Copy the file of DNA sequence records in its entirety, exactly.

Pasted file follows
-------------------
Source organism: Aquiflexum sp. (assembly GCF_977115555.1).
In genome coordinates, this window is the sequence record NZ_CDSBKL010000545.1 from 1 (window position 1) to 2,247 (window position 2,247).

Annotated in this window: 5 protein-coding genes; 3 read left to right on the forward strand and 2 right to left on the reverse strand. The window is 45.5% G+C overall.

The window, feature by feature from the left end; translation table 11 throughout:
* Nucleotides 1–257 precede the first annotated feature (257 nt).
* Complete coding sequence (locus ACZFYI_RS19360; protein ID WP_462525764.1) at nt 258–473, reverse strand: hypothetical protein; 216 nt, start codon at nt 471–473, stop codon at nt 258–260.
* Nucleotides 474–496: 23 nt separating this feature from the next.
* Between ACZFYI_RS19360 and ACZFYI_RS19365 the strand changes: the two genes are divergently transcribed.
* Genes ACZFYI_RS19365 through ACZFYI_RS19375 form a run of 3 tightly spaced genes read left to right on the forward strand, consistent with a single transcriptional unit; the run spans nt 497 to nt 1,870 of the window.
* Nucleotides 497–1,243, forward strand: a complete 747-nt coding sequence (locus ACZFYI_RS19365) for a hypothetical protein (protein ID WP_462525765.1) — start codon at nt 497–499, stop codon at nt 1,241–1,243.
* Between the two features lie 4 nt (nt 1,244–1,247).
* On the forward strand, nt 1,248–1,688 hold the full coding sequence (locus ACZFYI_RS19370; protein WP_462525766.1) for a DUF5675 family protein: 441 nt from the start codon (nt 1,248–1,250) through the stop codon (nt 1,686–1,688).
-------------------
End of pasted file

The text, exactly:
Source organism: Aquiflexum sp. (assembly GCF_977115555.1).
In genome coordinates, this window is the sequence record NZ_CDSBKL010000545.1 from 1 (window position 1) to 2,247 (window position 2,247).

Annotated in this window: 5 protein-coding genes; 3 read left to right on the forward strand and 2 right to left on the reverse strand. The window is 45.5% G+C overall.

The window, feature by feature from the left end; translation table 11 throughout:
* Nucleotides 1–257 precede the first annotated feature (257 nt).
* Complete coding sequence (locus ACZFYI_RS19360; protein ID WP_462525764.1) at nt 258–473, reverse strand: hypothetical protein; 216 nt, start codon at nt 471–473, stop codon at nt 258–260.
* Nucleotides 474–496: 23 nt separating this feature from the next.
* Between ACZFYI_RS19360 and ACZFYI_RS19365 the strand changes: the two genes are divergently transcribed.
* Genes ACZFYI_RS19365 through ACZFYI_RS19375 form a run of 3 tightly spaced genes read left to right on the forward strand, consistent with a single transcriptional unit; the run spans nt 497 to nt 1,870 of the window.
* Nucleotides 497–1,243, forward strand: a complete 747-nt coding sequence (locus ACZFYI_RS19365) for a hypothetical protein (protein ID WP_462525765.1) — start codon at nt 497–499, stop codon at nt 1,241–1,243.
* Between the two features lie 4 nt (nt 1,244–1,247).
* On the forward strand, nt 1,248–1,688 hold the full coding sequence (locus ACZFYI_RS19370; protein WP_462525766.1) for a DUF5675 family protein: 441 nt from the start codon (nt 1,248–1,250) through the stop codon (nt 1,686–1,688).